Suppose Internet Explorer 9 ships tomorrow and in the middle of the night, the IE team abandons H264 and ships the browser with WebM instead. Next, suppose every single Internet Explorer installation out there is instantly updated to v9, making WebM support widespread.
Nothing would change. Why? Because all video watched on the desktop is played through Flash, and Flash isn't going away any time soon.
Publishers currently cannot move from Flash to HTML5, because HTML5 lacks vital technologies like adaptive streaming (for long-form / live content), content protection (for premium content) and playback locking (for advertising). On top of that, today's entire online video ecosystem (ingestion, transcoding, advertising, analytics, viral sharing, etc.) is Flash based. Both obstacles will be overcome in time, but this will be a slow process of incremental technological advances.
To force a transition, some bloggers have suggested Chrome should entirely drop support for Flash. This definitely won't happen. Flash is absolutely vital to the web. In addition to video, there's applications like advertising (a $25B industry) and gaming (Farmville!) that fully depend on it. Any browser dropping Flash would instantly get dropped by both publishers and users in turn.
In summary, desktop browsers are stuck with Flash, and publishers will simply continue to use Flash. As the migration to HTML5 starts to happen, publishers will leverage Flash in browsers that do not support their video format of choice (be it H264 or WebM). Video platforms like Bits on the Run or Brightcove and video players like the JW Player facilitate such functionalities today.
As it pertains to WebM/H264, desktop browsers will not move the needle either way. But something else will.
Devices (phones, tablets, settops) do not have a history of supporting Flash and many will choose not to (as Apple has done for iOS). On devices where Flash is supported, CPU limitations will make it impossible to play video using software-based decoding. This means that even Flash will be limited by whatever video codecs the devices support in hardware. In other words: Flash cannot be used as a fallback for unsupported codecs as it is today for desktop browsers.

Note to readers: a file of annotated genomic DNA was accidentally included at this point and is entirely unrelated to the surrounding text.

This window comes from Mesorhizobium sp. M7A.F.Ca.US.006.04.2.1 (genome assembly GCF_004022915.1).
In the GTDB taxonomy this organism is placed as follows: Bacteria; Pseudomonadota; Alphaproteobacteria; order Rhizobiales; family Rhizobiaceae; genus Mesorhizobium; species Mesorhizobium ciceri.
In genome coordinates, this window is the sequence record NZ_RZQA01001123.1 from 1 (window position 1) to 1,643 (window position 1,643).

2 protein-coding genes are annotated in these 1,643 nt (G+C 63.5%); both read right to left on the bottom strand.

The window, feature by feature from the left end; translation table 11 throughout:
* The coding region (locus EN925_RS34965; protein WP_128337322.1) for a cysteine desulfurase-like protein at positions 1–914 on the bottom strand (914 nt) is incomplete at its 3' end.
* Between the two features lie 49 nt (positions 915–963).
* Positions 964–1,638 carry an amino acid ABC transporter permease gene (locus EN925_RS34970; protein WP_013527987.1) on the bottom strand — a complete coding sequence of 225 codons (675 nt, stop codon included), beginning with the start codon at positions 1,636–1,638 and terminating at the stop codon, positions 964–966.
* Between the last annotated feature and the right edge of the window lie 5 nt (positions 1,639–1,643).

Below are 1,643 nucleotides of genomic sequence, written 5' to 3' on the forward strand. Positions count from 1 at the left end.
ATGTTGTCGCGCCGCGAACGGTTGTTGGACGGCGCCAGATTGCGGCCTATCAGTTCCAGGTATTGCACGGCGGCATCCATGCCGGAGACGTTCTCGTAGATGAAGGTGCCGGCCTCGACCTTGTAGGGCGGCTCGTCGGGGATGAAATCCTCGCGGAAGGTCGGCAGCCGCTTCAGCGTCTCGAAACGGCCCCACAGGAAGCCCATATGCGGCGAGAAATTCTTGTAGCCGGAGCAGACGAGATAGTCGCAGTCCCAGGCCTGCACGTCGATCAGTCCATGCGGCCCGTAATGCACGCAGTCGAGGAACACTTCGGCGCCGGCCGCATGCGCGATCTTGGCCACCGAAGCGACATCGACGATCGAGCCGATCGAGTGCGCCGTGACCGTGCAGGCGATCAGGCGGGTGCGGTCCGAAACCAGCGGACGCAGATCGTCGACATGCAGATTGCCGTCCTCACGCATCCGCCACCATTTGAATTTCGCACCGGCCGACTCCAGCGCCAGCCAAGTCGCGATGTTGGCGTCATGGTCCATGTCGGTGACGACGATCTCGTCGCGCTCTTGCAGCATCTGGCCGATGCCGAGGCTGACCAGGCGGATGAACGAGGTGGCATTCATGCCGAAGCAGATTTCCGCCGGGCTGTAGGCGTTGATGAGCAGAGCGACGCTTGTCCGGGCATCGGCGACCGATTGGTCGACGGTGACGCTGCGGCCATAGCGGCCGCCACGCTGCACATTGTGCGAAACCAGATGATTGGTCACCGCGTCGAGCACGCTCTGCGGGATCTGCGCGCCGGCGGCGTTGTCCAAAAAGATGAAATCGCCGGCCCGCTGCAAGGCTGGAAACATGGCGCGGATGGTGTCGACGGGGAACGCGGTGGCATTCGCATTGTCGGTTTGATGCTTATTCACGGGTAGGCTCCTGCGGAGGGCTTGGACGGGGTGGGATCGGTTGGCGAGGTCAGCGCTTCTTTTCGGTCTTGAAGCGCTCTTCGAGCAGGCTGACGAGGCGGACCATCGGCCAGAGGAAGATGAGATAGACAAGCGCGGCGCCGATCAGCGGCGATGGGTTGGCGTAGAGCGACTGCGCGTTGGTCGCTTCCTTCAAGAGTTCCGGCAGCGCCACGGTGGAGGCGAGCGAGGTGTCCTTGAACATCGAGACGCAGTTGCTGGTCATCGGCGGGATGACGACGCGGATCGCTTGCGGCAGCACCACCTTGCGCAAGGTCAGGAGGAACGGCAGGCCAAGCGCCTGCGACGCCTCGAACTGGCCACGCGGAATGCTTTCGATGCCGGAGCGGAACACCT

The choices device vendors (hardware + software) make will have the greatest impact the adoption of WebM. Publishers will be forced to choose between publishing their videos in whichever formats are natively supported on the most popular devices, or choose not to support certain platforms. While it's still possible to distribute your content without worrying too much about the discrepancy between the platforms, the incredible growth of the phone, tablet and settop market will soon take that option off of the table.
That said, the odds are against WebM for now. H264 is available on nearly any phone, tablet and settop out there and WebM isn't available on any device. Only after the launch of WebM hardware decoding can we expect to see announcements that can influence the uptake of WebM versus H264. Who will support WebM decoding? How good will it be (performance, streaming, protection) compared to H264? And who (besides Google) will dare dropping H264 decoding support?
Only after the various device vendors have picked their side (and users have picked their devices!), can we re-evaluate. Until then, announcements like the one made by the Chrome team will only have symbolic value.